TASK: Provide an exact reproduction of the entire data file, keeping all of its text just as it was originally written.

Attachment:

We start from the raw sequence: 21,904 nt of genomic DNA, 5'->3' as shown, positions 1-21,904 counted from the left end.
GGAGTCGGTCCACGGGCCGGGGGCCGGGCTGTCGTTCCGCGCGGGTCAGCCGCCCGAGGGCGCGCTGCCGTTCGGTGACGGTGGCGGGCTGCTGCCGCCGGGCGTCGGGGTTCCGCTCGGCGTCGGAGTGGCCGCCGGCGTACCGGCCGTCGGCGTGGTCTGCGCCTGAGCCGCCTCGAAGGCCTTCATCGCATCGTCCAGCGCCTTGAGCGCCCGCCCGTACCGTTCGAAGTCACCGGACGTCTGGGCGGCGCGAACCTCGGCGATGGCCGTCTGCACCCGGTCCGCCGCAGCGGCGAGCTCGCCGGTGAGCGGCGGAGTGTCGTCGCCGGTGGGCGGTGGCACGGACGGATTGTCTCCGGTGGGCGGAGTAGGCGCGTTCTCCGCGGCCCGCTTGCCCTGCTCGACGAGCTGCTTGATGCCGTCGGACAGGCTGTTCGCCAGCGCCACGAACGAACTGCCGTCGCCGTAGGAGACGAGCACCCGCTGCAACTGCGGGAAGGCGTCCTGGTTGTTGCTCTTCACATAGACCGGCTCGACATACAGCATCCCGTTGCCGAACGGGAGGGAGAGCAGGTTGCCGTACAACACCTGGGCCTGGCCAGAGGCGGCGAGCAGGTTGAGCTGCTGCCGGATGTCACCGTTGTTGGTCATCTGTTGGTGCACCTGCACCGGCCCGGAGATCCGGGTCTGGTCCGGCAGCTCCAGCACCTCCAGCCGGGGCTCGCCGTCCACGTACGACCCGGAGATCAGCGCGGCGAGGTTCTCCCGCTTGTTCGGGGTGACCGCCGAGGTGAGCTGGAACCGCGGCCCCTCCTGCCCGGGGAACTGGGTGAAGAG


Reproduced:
We start from the raw sequence: 21,904 nt of genomic DNA, 5'->3' as shown, positions 1-21,904 counted from the left end.
GGAGTCGGTCCACGGGCCGGGGGCCGGGCTGTCGTTCCGCGCGGGTCAGCCGCCCGAGGGCGCGCTGCCGTTCGGTGACGGTGGCGGGCTGCTGCCGCCGGGCGTCGGGGTTCCGCTCGGCGTCGGAGTGGCCGCCGGCGTACCGGCCGTCGGCGTGGTCTGCGCCTGAGCCGCCTCGAAGGCCTTCATCGCATCGTCCAGCGCCTTGAGCGCCCGCCCGTACCGTTCGAAGTCACCGGACGTCTGGGCGGCGCGAACCTCGGCGATGGCCGTCTGCACCCGGTCCGCCGCAGCGGCGAGCTCGCCGGTGAGCGGCGGAGTGTCGTCGCCGGTGGGCGGTGGCACGGACGGATTGTCTCCGGTGGGCGGAGTAGGCGCGTTCTCCGCGGCCCGCTTGCCCTGCTCGACGAGCTGCTTGATGCCGTCGGACAGGCTGTTCGCCAGCGCCACGAACGAACTGCCGTCGCCGTAGGAGACGAGCACCCGCTGCAACTGCGGGAAGGCGTCCTGGTTGTTGCTCTTCACATAGACCGGCTCGACATACAGCATCCCGTTGCCGAACGGGAGGGAGAGCAGGTTGCCGTACAACACCTGGGCCTGGCCAGAGGCGGCGAGCAGGTTGAGCTGCTGCCGGATGTCACCGTTGTTGGTCATCTGTTGGTGCACCTGCACCGGCCCGGAGATCCGGGTCTGGTCCGGCAGCTCCAGCACCTCCAGCCGGGGCTCGCCGTCCACGTACGACCCGGAGATCAGCGCGGCGAGGTTCTCCCGCTTGTTCGGGGTGACCGCCGAGGTGAGCTGGAACCGCGGCCCCTCCTGCCCGGGGAACTGGGTGAAGAG